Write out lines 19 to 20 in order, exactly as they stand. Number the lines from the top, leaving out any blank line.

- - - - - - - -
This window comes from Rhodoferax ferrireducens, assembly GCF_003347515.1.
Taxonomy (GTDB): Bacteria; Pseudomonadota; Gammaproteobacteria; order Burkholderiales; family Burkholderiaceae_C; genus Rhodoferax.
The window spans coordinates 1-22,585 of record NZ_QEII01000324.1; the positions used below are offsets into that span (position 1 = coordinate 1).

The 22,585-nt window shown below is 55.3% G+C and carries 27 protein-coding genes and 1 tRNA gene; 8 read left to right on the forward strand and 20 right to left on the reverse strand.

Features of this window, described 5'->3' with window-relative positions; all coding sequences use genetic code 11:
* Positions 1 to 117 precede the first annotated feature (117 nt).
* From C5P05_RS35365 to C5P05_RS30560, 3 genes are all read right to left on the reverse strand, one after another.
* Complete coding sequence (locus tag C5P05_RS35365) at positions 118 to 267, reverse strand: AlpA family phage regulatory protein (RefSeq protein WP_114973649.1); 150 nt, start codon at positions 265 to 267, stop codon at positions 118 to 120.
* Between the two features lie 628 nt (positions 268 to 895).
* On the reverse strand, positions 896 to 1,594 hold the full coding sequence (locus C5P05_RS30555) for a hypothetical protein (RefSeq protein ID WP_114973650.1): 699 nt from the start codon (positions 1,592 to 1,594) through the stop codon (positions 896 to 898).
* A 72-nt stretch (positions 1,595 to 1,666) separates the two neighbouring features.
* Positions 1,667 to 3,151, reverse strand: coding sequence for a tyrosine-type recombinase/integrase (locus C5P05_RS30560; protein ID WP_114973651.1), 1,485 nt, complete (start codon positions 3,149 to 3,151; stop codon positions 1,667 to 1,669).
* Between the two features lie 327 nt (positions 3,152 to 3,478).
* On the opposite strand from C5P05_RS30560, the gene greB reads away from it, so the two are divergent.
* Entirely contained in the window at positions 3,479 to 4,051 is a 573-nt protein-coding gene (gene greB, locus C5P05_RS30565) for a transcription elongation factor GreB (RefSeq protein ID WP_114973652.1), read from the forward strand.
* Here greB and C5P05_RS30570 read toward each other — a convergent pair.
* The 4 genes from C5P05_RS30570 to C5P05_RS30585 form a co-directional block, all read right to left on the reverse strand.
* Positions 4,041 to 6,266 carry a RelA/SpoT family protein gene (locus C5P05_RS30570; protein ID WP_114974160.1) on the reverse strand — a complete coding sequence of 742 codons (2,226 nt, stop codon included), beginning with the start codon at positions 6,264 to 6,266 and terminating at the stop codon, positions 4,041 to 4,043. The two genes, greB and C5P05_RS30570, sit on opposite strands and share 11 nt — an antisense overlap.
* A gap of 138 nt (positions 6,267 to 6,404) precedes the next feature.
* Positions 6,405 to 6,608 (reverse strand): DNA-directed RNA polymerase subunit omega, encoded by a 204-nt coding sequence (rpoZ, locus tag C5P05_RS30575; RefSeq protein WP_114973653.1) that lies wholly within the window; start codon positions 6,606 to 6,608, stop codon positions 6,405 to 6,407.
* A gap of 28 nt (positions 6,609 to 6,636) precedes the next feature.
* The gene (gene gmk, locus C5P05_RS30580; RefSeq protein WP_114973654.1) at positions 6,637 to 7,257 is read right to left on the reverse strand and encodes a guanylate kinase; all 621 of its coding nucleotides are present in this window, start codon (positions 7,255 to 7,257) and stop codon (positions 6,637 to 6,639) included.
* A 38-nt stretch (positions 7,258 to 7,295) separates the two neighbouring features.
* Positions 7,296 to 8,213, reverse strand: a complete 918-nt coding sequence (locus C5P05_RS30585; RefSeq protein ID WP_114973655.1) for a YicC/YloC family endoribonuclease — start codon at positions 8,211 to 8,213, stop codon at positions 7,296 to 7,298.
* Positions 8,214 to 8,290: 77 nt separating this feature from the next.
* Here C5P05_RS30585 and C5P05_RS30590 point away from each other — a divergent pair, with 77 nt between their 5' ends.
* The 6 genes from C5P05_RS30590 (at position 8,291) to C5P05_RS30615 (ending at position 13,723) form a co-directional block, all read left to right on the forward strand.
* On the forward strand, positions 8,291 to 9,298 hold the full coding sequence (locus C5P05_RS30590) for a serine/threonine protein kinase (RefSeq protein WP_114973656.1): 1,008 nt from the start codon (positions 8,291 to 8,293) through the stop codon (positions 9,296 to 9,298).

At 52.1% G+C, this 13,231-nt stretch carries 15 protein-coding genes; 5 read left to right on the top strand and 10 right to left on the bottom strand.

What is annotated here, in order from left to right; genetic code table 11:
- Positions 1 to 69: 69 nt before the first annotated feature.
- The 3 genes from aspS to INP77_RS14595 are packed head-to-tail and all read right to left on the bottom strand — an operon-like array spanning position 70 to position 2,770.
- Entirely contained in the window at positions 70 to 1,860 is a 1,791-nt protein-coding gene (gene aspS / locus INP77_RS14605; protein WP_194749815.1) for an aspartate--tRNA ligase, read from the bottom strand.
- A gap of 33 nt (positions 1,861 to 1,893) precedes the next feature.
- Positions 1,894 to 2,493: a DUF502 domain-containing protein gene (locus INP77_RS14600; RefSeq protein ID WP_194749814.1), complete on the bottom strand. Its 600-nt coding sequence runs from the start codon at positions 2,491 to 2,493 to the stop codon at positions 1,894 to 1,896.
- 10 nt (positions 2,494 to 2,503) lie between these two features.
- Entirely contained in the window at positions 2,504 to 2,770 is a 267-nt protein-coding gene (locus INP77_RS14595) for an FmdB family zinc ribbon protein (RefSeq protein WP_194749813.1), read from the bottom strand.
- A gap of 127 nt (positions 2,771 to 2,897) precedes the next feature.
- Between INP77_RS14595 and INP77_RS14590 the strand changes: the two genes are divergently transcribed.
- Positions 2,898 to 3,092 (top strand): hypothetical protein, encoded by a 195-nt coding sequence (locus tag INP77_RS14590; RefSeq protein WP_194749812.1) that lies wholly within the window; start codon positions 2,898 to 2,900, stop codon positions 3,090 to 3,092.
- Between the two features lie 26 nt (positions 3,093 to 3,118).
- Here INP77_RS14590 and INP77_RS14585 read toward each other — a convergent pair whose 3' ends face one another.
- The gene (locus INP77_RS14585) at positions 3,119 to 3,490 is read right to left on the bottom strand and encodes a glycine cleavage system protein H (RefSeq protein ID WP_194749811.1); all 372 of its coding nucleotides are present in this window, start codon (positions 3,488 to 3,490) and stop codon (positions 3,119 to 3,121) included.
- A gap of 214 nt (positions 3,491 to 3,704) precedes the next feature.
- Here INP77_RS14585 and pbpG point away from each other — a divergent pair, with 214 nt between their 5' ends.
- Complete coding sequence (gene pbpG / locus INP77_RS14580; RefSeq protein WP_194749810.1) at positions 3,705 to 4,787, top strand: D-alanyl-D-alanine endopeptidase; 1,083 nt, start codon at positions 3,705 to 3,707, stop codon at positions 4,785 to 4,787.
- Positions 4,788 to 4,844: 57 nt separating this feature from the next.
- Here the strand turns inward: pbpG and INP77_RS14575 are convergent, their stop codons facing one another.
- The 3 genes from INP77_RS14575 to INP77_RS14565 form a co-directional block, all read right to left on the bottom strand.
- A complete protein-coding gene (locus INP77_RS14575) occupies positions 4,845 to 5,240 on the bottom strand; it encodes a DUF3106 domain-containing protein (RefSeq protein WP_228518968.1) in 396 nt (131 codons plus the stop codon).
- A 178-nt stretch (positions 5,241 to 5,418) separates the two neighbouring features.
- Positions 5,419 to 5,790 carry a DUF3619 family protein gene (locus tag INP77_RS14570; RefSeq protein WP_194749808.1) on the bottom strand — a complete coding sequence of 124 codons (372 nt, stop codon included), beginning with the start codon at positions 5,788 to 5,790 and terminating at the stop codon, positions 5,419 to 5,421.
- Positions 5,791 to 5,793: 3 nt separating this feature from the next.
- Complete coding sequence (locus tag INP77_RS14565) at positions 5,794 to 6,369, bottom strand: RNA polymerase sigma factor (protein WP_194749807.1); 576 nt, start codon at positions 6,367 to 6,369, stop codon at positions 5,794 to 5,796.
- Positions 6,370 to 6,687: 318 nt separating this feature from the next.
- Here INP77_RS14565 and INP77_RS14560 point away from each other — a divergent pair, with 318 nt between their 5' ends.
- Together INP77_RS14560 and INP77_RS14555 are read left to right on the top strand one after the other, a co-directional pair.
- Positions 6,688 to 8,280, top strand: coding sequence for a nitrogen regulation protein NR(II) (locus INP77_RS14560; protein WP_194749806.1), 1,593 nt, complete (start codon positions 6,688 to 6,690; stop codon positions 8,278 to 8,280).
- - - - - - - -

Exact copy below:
* A gap of 138 nt (positions 6,267 to 6,404) precedes the next feature.
* Positions 6,405 to 6,608 (reverse strand): DNA-directed RNA polymerase subunit omega, encoded by a 204-nt coding sequence (rpoZ, locus tag C5P05_RS30575; RefSeq protein WP_114973653.1) that lies wholly within the window; start codon positions 6,606 to 6,608, stop codon positions 6,405 to 6,407.